lengths of follow-up — and in different populations, ranging from folks who
    were incredibly healthy to people with cancer and other diseases."

    Moreover, Shao says, the researchers looked only at studies in which people
    died. That left out 405 clinical trials, which he says skews the results in
    favor of death risk. And he points out that the researchers original 68 studies did not show any harm from supplements.

    "These questions cause one to step back and wonder if the findings are
    relevant to the healthy population that uses these supplements to maintain
    healtand avoid chronic disease," Shao says. "That is a point they
    don't make: that antioxidants are not used to treat cancer or heart disease.
    They are used for disease prevention."

    Edgar R. Miller III, M.D., Ph.D., associate professor of medicine at Johns
    Hopkins University, in 2004 analyzed clinical trials of vitamin E. He found
    that high doses of vitamin E did more harm than good. Miller has high praise
    for the Bjelakovic/Gluud study.

    "This is a great study. It is the highest form of scientific evidence," Miller tells WebMD. "I don't think that [Shao's] criticism
    is legitimate. I argue this is the best technique to analyze all this
    information."

    Gluud and Bjelakovic strongly disagree that they "cherry picked"
    only studies that fit some preconceived conclusion. They point out that all of their methods are "transparent" and open to public view.

    "Anyone is welcome to criticize our research," Gluud says. "But
    my question is, what is your evidence? I think the parties that want to sell or use these antioxidant supplements in the dosages used in these trials, they want [to see only] positive evidence that it works beneficially."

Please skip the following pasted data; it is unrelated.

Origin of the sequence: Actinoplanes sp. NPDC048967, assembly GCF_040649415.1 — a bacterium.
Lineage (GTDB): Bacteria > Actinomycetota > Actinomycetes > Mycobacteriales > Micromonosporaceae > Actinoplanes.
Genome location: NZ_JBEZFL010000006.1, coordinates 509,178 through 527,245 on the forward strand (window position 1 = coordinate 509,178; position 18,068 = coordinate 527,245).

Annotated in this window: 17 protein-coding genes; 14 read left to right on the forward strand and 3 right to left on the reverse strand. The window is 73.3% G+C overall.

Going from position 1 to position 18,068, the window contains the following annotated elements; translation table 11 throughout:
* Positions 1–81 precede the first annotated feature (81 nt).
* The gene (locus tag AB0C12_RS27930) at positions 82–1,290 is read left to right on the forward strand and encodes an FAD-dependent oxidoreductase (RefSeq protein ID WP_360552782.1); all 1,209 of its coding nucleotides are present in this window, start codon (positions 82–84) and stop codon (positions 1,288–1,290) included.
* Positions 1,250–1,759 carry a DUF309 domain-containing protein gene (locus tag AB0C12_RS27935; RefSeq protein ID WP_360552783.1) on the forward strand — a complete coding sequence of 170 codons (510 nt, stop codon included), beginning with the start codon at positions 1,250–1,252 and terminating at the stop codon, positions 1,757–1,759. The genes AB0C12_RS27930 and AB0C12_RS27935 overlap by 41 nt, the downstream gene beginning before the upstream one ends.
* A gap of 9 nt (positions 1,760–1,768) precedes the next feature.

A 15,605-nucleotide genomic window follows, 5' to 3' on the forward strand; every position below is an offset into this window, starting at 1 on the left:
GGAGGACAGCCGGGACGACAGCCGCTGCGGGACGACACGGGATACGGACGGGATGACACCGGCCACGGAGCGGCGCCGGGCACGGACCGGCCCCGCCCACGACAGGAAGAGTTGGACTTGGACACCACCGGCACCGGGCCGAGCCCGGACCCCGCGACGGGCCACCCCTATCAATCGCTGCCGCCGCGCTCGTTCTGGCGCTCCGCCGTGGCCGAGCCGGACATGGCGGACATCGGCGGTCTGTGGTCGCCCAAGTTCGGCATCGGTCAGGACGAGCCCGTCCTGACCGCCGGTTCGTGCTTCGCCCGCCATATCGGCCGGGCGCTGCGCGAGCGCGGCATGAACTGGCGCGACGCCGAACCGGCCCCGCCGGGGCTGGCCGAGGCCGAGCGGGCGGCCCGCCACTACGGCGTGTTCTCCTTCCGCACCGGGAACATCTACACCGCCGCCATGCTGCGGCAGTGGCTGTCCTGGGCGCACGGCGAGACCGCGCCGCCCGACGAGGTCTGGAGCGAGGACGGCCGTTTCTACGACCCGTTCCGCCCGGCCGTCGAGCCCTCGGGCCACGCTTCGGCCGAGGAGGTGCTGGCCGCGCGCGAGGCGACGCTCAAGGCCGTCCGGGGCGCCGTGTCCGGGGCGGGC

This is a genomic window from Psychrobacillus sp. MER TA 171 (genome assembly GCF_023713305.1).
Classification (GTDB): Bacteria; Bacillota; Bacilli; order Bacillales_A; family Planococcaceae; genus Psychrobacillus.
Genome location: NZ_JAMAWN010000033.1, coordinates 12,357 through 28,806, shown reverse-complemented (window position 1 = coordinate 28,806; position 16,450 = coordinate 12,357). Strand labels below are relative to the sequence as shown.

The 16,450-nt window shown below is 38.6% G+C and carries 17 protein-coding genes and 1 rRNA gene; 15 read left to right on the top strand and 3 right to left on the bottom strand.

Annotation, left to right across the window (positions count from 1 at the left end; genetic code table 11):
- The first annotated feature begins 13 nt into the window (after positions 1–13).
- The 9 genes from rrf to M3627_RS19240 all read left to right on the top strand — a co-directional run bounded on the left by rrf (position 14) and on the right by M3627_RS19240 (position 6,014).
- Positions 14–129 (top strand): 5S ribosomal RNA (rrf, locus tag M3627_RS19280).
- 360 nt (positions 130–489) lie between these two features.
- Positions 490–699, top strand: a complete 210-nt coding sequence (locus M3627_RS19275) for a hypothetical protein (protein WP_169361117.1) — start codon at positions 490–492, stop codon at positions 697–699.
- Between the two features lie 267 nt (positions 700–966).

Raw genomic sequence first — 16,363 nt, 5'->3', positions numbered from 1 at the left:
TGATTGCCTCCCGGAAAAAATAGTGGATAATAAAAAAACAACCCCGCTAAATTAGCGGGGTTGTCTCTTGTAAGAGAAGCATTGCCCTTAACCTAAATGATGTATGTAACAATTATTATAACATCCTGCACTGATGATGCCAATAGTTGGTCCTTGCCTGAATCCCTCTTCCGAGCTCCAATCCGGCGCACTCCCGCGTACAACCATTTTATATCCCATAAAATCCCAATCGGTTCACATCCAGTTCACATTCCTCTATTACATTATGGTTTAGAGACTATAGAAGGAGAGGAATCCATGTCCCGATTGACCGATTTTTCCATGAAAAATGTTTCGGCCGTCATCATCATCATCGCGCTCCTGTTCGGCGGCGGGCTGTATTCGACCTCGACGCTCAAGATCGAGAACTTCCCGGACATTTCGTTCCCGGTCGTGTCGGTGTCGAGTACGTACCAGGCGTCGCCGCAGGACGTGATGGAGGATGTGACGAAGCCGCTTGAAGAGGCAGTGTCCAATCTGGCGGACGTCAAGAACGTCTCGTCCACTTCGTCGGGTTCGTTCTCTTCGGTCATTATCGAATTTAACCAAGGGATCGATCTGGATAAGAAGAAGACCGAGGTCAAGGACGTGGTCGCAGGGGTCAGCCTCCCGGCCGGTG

Advice to Consumers

    Kathleen Zelman, MPH, R.D., L.D., is director of nutrition for WebMD. She
    reviewed the Bjelakovic/Gluud study for this article.

    "This is a very comprehensive, to-be-respected analysis. This isn't just
    another study coming out," Zelman says. "The bottom line is that
    antioxidant supplements are not a magic bullet for disease prevention. We hoped maybe they were, but they are not."

    If you are interested in protecting your health, Zelman says, pills aren't
    the answer.

    "There is no single food or nutrient that is going to be the answer. The
    secret really is lifestyle," she says. "And the most important things
    about lifestyle are being at a healthy weight, being physically active, and
    eating a healthy diet."

    Shao says he's not persuaded to stop taking antioxidant supplements.

    "I take antioxidant supplements every day," he says. "I know
    more about these nutrients than most people do, including the authors of this study, who are not nutritionists. This does not change a thing for me. You can take that to the bank."

    Zelman has this advice: If you plan to continue taking antioxidant supplements, don't exceed the recommended daily doses.

    "For nutritional insurance, my suggestion would be a once-daily
    multivitamin," she says. "But for those people who take multiple
    supplements, and are going to continue to do so, heed the warning and be sure to respect the safe upper dosage limits."

    "If you are in doubt, take the time and go to your doctor and talk with
    her or him," Gluud advises.
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  3. #2
    Banned Roddy's Avatar
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    they just want us to stop taking these products so that in a few years they can sell us "their" pharmaceutical products for the diseases and conditions which we will have aquired from not taking the anti-oxidants ... seriously... likely

  4. #3
    Banned bjohnso's Avatar
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    I stopped reading after the first few lines. It increases death? Death from what? He doesn't even list a cause, at least not in the part I read. The death rate is always 100%. How long have these supplements even been around that he can conclusively say that beta carotine and vitamin E will kill you?